University of Arkansas entomologist Donn Johnson said that they are still collecting field data and assessing the effectiveness of the kaolin clay whitewash on pest control. But researchers found that the leaf temperatures “do not change a whole lot with the whitewash application.” At each farm location, temperatures in the plant canopy were 1.2 degrees Fahrenheit cooler than ambient air temperatures.
Researchers still have another year of the 3-year research project. The potential use of kaolin clay on primocane blackberries not only depends on the success of the research project, but also on consumer acceptability of the whitewash on the fruit, said Sanders.
“Folks may not want to wash blackberries with white speckles on them,” said Sanders, although she noted it doesn’t seem to bother consumers to wash apples that have been applied with the mineral particle.
One of the final pieces of the research project will be to use budget tools to estimate the potential economic returns associated with the use of mineral particle film within the production management strategies.
Followup: The blackberry virtual field trip reached participants in 30 states and 5 countries. Participants learned the differences between primocane and floricane crops, general primocane management practices, implications of Surround product use to suppress disease and pests through early to mid-season, potential consumer acceptance issues with white-washed berries, the use of farm planning and budgeting tools, and observations from the grower’s perspective. Broadcast live from the Sta-N-Step farm, presenters included University of Arkansas faculty: Sherri Sanders (CEA-Agri/White County); Terry Kirkpatrick; John Clark, Donn Johnson; Jennie Popp; Leah English; and growers Todd Gibson from Ritter Farms (White County); Eric Lum with Moss Springs Berry Farms in New Boston, Texas; and Les Dozier with Sta‑N‑Step farm in Tontitown, Arkansas. This multidisciplinary broadcast was supported by a production team including Mary Poling, Vonda Nutt, Kerry Rodtnick, Nick Kordsmeier, Chris Meux, Karen Ballard, Julie Robinson, Amanda McWhirt, and Jackie Lee.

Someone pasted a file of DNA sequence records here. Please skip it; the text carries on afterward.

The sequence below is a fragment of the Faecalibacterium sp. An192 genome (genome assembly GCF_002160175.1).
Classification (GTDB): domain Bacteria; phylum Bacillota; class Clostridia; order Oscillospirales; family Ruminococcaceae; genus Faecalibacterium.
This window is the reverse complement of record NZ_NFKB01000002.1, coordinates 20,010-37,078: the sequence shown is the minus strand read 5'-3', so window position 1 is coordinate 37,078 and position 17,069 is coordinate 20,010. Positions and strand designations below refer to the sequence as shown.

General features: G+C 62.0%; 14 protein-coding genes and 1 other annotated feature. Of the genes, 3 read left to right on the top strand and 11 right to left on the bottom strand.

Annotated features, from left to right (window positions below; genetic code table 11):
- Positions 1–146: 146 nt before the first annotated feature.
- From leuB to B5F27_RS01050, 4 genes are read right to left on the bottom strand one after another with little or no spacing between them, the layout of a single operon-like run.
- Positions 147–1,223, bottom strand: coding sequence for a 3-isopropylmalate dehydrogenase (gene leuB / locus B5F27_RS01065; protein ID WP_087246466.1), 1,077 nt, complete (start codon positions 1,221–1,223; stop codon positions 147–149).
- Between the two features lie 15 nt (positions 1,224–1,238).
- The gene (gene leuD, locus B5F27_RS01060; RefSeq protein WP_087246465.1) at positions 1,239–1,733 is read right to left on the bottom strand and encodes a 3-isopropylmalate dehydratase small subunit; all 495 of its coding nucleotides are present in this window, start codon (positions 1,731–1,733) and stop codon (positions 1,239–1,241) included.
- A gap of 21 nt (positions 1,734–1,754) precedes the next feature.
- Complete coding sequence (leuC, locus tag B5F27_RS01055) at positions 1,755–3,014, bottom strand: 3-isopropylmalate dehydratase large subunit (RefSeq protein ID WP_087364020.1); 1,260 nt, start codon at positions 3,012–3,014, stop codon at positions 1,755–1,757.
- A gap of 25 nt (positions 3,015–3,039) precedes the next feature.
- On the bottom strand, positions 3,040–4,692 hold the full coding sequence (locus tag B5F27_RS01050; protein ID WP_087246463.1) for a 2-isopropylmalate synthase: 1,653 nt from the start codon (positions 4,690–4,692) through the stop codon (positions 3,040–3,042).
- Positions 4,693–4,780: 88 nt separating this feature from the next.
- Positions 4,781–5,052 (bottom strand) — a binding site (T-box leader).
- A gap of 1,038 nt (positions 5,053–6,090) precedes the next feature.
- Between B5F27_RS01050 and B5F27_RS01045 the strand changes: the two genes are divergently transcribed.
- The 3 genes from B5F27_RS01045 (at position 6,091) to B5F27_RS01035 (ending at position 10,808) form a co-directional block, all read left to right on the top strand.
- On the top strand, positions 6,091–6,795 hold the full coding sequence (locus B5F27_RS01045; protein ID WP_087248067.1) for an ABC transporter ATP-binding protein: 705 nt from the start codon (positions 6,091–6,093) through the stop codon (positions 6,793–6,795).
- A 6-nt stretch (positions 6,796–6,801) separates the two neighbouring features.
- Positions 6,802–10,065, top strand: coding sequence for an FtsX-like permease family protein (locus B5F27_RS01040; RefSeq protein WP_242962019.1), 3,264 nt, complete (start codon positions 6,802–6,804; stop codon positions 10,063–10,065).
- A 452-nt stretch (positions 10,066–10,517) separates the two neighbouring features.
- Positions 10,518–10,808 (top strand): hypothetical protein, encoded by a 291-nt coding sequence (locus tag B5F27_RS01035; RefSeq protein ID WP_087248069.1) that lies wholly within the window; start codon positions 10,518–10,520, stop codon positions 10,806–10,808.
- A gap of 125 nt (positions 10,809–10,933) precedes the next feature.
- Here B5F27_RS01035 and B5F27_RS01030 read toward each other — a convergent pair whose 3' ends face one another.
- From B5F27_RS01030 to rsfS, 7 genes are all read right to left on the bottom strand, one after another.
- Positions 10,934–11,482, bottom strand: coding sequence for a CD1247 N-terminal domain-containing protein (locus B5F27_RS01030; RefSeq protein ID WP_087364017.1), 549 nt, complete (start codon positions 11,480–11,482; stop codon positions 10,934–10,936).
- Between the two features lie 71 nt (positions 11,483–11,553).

Published by the Southern Region of the Sustainable Agriculture Research and Education (SARE) program. Funded by the USDA National Institute of Food and Agriculture (NIFA), Southern SARE operates under cooperative agreements with the University of Georgia, Fort Valley State University, and the Kerr Center for Sustainable Agriculture to offer competitive grants to advance sustainable agriculture in America’s Southern region. This material is based upon work that is supported by the National Institute of Food and Agriculture, U.S. Department of Agriculture, through Southern Sustainable Agriculture Research and Education, under sub-award number: LS16-274. USDA is an equal opportunity employer and service provider. Any opinions, findings, conclusions, or recommendations expressed in this publication are those of the author(s) and do not necessarily reflect the view of the U.S. Department of Agriculture.